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I got the following use-case:

I got three types of Users: Advertisers, Publishers and Administrators. Each user has some common properties (like name or surname) but also several unique associations. The advertiser has an association with Ad(verttisement)s and Campaigns. Each of with is another model of its own.

My question is how would I go about and model that using ActiveRecords? What would the migration code look like?

Here are the model classes:

User:

class User < ActiveRecord :: Base
  require 'pbkdf2'
  require 'date'

  has_many :messages

  attribute :name, :surname, :email, :password_hash, :password_salt
  attr_accessor :password, :password_confirmation, :type

  attribute :user_since, :default => lambda{ Date.today.to_s }

  [...]
end

Publisher:

class Publisher < User  
  has_many :websites
end

Advertiser:

class Advertiser < User
  has_many :campaigns
  has_many :ads
end

I got the following migration file to create the User:

class AddUser < ActiveRecord::Migration
  def up
    create_table :users do |t|
      t.string  :name
      t.string  :surname
      t.string  :email
      t.string  :password_hash
      t.string  :password_salt
      t.date    :user_since
      t.string :type
    end

    create_table :messages do |t|
      t.belongs_to :user
      t.string :account_number
      t.timestamps
    end
  end

  def down        
    drop_table :user
  end
end

How do I modify this file in order to incorporate the aforementioned associations?

Edit: Corrected the associations to use plural form.

share|improve this question

1 Answer 1

up vote 1 down vote accepted

Polymorphic relationships is one way to solve this, while another way would be to use Single Table Inheritance (STI). Each approach has its benefits and drawbacks, and your decision would probably depend in how different the subclasses of User would tend to be. The more drastically they would differ, the more the decision would tend toward polymorphic relationships.

Using STI approach:

# a single :users table
# one table for each of the other (non-user) models

class User < ActiveRecord::Base
  has_many :messages
end

class Publisher < User  
  has_many :websites
end

class Advertiser < User
  # if :campaign supports multiple user-types (polymorphic)
  has_many :campaigns, :as => :user
  # otherwise
  has_many :campaigns

  has_many :ads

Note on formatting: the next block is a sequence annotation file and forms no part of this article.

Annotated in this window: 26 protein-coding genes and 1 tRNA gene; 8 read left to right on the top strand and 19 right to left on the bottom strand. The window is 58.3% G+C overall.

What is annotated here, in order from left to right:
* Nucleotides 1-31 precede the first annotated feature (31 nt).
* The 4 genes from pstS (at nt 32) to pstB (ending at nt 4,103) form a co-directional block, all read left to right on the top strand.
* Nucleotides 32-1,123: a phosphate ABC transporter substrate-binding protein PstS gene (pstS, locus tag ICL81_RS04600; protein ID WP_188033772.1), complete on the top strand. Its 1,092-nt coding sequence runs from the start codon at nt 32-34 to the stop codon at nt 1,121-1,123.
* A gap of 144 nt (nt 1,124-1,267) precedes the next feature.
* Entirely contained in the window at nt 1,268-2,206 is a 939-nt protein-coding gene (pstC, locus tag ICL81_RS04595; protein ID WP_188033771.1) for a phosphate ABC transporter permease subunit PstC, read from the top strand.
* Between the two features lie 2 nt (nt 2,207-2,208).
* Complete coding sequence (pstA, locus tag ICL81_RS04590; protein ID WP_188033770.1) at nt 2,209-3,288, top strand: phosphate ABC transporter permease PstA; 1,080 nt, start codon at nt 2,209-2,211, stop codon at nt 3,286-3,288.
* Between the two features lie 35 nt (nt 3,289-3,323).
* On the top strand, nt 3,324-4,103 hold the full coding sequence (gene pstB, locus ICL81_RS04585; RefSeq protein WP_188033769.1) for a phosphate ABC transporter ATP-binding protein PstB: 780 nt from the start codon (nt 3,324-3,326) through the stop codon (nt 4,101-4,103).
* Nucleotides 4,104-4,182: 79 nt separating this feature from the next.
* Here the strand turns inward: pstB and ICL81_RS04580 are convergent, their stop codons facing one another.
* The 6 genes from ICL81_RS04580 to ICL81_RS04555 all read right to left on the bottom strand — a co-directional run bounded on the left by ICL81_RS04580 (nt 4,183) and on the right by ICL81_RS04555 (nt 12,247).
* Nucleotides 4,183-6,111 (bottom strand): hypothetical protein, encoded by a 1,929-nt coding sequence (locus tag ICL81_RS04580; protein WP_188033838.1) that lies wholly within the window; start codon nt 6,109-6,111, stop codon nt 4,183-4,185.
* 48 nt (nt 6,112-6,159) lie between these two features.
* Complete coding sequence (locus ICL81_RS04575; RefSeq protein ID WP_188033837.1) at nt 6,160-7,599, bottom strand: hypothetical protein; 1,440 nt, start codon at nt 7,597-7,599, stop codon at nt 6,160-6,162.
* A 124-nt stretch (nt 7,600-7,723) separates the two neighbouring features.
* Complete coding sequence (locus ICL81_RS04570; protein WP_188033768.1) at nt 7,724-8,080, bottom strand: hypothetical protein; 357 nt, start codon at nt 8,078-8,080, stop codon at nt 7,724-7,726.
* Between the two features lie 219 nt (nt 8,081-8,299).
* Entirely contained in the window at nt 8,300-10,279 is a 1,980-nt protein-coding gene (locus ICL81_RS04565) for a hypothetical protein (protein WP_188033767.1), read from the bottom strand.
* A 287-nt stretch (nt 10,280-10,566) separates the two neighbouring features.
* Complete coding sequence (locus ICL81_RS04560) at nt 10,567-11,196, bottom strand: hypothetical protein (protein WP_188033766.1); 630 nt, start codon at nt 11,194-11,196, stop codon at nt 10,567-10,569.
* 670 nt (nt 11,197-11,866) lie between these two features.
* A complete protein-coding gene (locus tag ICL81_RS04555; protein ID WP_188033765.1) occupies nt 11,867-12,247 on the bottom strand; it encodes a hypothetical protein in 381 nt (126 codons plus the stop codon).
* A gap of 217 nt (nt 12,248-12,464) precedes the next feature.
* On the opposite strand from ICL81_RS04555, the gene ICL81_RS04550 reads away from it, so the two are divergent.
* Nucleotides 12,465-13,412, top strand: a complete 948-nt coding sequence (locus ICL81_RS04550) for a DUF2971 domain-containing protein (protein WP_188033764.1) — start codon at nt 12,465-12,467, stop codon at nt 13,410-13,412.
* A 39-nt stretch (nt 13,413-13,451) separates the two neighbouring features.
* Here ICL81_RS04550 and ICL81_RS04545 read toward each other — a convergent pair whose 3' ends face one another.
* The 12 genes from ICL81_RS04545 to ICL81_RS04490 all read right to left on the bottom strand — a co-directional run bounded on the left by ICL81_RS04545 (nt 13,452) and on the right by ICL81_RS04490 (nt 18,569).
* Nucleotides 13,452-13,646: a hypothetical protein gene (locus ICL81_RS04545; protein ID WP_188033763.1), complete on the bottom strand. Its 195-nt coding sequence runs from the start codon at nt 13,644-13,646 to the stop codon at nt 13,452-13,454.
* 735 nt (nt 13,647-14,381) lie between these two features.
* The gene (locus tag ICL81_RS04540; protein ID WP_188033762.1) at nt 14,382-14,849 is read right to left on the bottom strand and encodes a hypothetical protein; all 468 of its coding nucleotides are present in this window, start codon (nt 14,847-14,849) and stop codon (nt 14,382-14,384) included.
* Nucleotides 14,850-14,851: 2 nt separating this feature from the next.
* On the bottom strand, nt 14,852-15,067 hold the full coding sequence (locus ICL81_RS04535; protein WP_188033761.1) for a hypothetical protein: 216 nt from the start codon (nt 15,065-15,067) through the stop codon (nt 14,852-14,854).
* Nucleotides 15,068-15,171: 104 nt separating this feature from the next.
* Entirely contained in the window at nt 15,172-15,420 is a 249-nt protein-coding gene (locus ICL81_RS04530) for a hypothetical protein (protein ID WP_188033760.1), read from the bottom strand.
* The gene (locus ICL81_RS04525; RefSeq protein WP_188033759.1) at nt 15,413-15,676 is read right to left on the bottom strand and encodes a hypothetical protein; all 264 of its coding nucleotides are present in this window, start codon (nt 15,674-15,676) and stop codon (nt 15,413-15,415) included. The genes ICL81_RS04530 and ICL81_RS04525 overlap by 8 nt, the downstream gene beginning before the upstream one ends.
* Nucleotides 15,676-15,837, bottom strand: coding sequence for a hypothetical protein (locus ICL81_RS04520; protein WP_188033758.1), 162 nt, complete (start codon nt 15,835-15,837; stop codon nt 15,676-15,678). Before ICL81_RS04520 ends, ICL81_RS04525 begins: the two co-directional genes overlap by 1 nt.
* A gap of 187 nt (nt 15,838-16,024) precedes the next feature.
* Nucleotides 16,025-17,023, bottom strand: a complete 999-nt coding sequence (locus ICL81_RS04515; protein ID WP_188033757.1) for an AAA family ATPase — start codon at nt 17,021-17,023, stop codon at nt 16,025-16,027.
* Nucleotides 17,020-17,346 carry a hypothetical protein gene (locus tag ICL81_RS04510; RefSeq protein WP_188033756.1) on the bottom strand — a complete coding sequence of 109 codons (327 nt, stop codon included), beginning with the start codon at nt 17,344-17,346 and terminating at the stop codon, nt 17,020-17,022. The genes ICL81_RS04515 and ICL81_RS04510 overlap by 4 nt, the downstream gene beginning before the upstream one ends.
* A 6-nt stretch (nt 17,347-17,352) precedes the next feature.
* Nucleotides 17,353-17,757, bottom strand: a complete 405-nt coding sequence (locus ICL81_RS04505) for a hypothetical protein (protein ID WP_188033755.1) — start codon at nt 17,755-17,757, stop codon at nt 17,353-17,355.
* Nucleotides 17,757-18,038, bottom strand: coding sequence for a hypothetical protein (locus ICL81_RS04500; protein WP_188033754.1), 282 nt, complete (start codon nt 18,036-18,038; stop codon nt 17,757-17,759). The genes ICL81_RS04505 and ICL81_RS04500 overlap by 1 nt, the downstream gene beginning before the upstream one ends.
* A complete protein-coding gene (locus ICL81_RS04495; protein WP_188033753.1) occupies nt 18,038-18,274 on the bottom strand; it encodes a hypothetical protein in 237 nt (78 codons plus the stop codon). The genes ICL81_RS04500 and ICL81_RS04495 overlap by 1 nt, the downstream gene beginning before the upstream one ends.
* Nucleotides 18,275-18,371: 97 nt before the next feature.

end

class Message < ActiveRecord::Base
  belongs_to :user
end

class Campaign < ActiveRecord::Base
  # if multiple user-types will have campaigns
  belongs_to :user        # referential column should be :user_id
  # otherwise
  belongs_to :advertiser  # referential column should be :advertiser_id
end

Using Polymorphic approach:

# there should be no :users table, as User will be an abstract model class 
# instead make a table for each of all the other models

class User < ActiveRecord::Base
  self.abstract_class = true
  has_many :messages, :as => :messageable
end

class Publisher < User  
  has_many :websites
end

class Advertiser < User  
  has_many :campaigns
  has_many :ads
end

class Message < ActiveRecord::Base
  belongs_to :messageable, polymorphic: true  # referential columns should be :messageable_id and :messageable_type
end

class Campaign < ActiveRecord::Base
  # if multiple user-types will have campaigns
  belongs_to :user, polymorphic: true    # referential columns should be :user_id and :user_type
  # otherwise
  belongs_to :advertiser                 # referential column should be :advertiser_id
end
share|improve this answer
    
The classes are exactly the way I posted them. Could you add a short example as to how to make it work via STI? I started out using STI because I found a tutorial that seemed to fit my needs but I stumbled upon the question in the original post. –  Nessuno Jan 13 at 20:41
    
Point of clarification, but don't STI models share the same table for attributes? –  zeantsoi Jan 13 at 20:41
    
@zeantsoi - Yes, they share the same table for attributes, and that doesn't appear to be a problem here. The associations are what differ, and they are apparently has_many associations at that, which would mean the referential column is added to the child model. Again, not a problem here. –  PinnyM Jan 13 at 20:43
    
@PinnyM, I agree that STI fits a use case wherein associations matter, I'm not entirely convinced that this particular question is limited to associations. Rather, so far as I can tell, the OP has truncated the code to show only differences in associations – there may (or may not) be differing attributes, as well. –  zeantsoi Jan 13 at 21:00
    
@zeantsoi - agreed, that's why both options should be on the table until this point is determined. –  PinnyM Jan 13 at 21:08

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